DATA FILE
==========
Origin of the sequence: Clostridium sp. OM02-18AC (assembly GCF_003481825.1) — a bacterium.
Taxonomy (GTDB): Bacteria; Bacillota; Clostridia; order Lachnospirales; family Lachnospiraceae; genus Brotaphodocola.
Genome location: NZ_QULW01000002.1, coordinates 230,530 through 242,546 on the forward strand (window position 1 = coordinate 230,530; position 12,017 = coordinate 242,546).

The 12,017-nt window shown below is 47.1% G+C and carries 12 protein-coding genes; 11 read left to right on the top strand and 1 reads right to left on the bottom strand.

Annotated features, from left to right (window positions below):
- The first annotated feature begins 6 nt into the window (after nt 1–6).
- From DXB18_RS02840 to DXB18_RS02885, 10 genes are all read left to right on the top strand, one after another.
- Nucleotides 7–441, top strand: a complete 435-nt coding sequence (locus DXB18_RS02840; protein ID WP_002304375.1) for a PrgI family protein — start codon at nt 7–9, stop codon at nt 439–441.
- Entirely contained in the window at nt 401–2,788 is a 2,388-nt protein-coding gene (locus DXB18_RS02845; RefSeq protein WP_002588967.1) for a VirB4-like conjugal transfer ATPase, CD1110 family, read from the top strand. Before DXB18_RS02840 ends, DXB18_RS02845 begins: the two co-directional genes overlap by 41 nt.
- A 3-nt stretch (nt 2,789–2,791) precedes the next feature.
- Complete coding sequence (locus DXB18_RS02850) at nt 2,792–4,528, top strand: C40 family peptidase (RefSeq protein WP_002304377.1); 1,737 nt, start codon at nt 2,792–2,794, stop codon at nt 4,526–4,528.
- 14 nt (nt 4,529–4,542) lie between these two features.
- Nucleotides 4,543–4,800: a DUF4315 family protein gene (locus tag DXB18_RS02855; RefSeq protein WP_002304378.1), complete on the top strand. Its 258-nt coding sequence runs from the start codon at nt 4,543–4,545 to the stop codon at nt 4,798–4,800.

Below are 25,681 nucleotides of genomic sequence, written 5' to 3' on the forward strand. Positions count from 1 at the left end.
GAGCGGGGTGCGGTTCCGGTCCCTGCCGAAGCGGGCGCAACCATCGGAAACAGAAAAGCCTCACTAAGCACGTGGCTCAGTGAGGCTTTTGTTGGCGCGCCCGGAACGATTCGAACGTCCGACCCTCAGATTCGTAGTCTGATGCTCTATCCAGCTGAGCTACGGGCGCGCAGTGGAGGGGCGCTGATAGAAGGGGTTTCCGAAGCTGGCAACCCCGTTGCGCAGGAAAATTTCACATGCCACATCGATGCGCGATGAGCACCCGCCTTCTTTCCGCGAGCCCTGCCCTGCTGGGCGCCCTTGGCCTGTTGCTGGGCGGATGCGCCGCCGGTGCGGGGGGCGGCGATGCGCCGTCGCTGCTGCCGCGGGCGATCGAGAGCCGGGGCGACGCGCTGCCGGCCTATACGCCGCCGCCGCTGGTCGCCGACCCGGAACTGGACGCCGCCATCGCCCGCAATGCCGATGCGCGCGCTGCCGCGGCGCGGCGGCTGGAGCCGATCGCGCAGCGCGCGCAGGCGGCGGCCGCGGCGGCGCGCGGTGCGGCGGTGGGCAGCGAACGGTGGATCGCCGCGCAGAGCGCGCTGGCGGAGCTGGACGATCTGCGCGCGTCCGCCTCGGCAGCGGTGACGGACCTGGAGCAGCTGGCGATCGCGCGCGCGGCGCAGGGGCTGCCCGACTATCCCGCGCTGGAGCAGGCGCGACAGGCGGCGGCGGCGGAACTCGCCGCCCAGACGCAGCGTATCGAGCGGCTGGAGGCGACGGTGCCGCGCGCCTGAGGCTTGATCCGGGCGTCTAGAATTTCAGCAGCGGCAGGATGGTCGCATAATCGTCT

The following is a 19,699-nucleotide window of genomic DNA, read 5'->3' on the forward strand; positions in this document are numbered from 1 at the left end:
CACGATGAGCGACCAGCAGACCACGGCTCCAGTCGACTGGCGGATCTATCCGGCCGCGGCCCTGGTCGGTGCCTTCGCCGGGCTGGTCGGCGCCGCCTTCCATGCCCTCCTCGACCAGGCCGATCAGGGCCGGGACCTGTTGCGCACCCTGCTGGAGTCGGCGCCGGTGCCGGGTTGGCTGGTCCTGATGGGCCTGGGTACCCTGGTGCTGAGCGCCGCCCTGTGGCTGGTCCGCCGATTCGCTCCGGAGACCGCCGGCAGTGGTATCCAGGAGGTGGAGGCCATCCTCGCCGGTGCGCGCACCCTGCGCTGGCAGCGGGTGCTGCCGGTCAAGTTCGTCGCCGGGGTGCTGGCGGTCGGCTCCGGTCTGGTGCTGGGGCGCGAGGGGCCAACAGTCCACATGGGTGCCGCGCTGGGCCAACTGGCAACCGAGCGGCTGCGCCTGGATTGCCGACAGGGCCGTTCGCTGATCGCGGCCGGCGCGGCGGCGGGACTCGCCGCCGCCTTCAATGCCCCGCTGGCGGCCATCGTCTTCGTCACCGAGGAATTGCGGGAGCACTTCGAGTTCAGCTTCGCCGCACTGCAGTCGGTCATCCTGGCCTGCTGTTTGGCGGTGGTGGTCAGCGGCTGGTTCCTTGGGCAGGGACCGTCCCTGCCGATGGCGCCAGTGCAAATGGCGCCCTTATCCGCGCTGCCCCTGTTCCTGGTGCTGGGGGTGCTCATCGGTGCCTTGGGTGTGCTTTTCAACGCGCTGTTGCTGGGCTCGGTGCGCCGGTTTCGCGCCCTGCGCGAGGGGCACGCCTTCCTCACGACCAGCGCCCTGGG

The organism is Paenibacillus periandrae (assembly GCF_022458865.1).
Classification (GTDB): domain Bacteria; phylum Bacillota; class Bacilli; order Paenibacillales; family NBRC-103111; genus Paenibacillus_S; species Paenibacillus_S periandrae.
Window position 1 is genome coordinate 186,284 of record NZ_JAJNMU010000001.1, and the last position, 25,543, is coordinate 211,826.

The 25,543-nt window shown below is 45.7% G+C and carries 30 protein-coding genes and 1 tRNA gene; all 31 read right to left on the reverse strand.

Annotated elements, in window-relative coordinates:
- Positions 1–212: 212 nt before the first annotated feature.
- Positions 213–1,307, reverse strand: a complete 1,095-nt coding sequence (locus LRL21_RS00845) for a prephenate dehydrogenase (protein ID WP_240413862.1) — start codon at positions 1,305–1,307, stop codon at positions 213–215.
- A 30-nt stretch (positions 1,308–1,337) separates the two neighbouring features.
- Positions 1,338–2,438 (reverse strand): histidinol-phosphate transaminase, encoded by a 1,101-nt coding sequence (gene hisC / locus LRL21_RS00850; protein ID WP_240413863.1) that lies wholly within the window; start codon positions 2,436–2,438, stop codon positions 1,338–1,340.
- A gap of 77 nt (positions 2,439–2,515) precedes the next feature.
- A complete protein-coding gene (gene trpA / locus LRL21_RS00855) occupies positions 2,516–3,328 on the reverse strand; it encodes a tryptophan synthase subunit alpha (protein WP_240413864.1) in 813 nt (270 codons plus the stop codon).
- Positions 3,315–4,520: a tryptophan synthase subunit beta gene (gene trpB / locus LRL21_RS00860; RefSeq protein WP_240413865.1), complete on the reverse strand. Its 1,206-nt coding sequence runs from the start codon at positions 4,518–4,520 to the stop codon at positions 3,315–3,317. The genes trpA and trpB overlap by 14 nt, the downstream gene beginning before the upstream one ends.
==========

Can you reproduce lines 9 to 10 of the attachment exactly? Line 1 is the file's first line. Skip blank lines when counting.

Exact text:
- Entirely contained in the window at nt 401–2,788 is a 2,388-nt protein-coding gene (locus DXB18_RS02845; RefSeq protein WP_002588967.1) for a VirB4-like conjugal transfer ATPase, CD1110 family, read from the top strand. Before DXB18_RS02840 ends, DXB18_RS02845 begins: the two co-directional genes overlap by 41 nt.
- A 3-nt stretch (nt 2,789–2,791) precedes the next feature.